MILAN (Reuters) - The Qatar sovereign fund is in talks with the main shareholder of Banca Monte dei Paschi di Siena
Loss-making Monte dei Paschi, which received 4.1 billion euros ($5.58 billion) of state aid last year after being hit by the sovereign debt crisis and a derivatives scandal, is looking to raise 3 billion euros in fresh capital.
But the bank was forced to delay the cash call until mid-2014 after its top investor with 33.5 percent, a charitable foundation with links to local politicians, said it needed more time to sell down its stake to pay back creditors.
Without naming a source, the paper said investment bank Lazard, an advisor to the foundation, had restarted talks with the Qatari fund which began last year on the basis of a price of 0.20-0.21 euro per share, valuing a 15-20 percent stake in the bank at 368-490 million euros.
The paper added, however, that this was above the 0.15-0.16 euros per share the Qatari fund was willing to offer.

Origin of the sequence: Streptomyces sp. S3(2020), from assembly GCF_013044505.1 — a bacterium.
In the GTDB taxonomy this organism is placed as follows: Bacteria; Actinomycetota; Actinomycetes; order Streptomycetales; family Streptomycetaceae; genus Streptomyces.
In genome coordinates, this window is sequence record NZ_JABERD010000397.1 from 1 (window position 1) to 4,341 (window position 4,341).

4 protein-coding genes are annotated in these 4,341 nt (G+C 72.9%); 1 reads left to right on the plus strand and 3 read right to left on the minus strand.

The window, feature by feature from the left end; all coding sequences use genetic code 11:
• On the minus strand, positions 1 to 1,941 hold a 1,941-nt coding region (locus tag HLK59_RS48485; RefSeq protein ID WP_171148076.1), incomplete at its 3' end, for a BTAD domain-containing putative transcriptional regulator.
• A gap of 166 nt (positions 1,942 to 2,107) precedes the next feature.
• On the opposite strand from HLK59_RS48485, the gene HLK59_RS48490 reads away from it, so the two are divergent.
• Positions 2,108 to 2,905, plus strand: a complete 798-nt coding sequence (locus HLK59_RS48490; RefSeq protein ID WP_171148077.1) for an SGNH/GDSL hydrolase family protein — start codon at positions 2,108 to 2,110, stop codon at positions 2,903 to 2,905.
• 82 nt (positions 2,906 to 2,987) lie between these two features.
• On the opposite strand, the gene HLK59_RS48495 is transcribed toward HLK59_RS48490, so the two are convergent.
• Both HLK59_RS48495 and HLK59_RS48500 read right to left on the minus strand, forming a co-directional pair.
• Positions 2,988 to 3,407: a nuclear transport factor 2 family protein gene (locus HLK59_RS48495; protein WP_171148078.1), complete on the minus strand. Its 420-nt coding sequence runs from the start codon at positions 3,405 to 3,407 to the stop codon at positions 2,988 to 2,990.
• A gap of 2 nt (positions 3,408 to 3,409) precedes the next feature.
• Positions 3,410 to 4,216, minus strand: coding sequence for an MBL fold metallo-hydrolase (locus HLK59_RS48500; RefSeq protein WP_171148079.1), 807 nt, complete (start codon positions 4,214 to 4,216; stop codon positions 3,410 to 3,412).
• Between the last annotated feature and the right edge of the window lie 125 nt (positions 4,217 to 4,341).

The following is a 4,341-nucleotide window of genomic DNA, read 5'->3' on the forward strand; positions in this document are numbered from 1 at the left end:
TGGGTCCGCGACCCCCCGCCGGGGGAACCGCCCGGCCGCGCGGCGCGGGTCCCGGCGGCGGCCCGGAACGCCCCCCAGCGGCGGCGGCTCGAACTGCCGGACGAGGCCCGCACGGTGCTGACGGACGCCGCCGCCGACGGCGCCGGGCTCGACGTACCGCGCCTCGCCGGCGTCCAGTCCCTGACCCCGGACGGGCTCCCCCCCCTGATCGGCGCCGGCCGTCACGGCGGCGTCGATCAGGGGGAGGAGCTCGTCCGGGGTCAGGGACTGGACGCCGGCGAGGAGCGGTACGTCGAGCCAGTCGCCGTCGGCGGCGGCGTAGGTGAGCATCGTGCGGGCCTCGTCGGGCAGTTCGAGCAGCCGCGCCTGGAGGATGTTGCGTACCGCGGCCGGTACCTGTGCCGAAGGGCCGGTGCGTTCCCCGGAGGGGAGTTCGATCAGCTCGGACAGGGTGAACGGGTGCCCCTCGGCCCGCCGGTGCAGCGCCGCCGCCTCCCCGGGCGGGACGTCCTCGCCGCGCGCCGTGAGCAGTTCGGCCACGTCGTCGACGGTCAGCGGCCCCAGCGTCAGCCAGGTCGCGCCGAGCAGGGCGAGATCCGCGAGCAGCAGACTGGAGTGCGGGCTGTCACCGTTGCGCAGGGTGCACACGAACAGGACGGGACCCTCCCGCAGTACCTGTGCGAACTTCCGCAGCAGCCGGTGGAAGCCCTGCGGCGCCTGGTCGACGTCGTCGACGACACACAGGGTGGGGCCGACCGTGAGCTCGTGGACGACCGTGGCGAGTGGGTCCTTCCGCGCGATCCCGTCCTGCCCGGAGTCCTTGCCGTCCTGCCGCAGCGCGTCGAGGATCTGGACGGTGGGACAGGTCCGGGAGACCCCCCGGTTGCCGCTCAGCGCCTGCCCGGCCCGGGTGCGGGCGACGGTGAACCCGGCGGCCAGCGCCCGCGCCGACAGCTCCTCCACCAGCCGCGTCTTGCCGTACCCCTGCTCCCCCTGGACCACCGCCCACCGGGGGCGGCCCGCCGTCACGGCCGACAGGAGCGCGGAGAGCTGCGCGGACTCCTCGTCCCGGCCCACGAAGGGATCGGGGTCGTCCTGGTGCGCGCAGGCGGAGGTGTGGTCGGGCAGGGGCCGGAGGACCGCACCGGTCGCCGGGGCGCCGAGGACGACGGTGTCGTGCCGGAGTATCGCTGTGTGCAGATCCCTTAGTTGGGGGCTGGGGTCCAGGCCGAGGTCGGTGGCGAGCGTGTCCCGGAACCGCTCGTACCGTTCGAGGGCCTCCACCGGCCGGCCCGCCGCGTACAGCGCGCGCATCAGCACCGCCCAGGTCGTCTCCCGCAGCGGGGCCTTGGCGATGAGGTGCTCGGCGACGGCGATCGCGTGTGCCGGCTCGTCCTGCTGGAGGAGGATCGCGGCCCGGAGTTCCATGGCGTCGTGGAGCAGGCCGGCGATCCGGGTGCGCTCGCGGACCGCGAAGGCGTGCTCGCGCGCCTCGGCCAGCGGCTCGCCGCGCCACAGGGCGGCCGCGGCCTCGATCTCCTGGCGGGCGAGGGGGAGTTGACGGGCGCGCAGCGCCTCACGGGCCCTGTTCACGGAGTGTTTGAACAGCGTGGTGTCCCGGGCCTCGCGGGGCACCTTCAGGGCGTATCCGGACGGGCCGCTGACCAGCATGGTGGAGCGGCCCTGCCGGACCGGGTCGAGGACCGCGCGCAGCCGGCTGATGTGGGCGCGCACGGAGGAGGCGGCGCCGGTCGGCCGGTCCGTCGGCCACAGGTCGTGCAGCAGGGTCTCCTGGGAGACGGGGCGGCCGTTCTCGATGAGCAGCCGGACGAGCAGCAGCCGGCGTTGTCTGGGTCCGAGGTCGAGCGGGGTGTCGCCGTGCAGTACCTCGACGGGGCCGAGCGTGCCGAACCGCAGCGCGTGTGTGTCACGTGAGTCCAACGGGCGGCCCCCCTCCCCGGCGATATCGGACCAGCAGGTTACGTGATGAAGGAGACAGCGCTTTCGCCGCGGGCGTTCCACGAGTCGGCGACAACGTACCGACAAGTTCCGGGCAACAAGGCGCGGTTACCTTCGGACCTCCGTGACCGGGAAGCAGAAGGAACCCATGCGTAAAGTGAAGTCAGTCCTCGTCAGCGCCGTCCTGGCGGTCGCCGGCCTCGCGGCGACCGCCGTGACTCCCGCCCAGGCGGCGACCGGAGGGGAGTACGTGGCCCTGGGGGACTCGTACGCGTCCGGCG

Monte Paschi shares closed at 0.18 euros on Friday.
The foundation declined to comment on the report, but has previously said that talks with foreign investors were ongoing. The Qatar fund could not immediately be reached.
The report also said the Qatari fund might be willing to subscribe to a portion of unsubscribed shares in Monte Paschi's cash call, hoping to take its stake in Italy's third-largest bank to 25 percent.
Both the bank's chairman and chief executive said at an event on Saturday they hoped the foundation will conclude the sale of its shares as soon as possible so the bank's ownership structure can be established ahead of the rights issue.
Apart from Monte Paschi, the newspaper report said the Qatari fund was also looking at other Italian banks and was "very active" on UniCredit
The fund was also looking at possible investments in smaller lenders Banca Carige
Apart from the Qatar fund, Lazard has also sounded out a sovereign fund in Oman about buying Monte Paschi foundation's shares in the bank, the paper said.
(Reporting by Agnieszka Flak in Milan and Stefano Bernabei in Rome; Editing by Stephen Powell)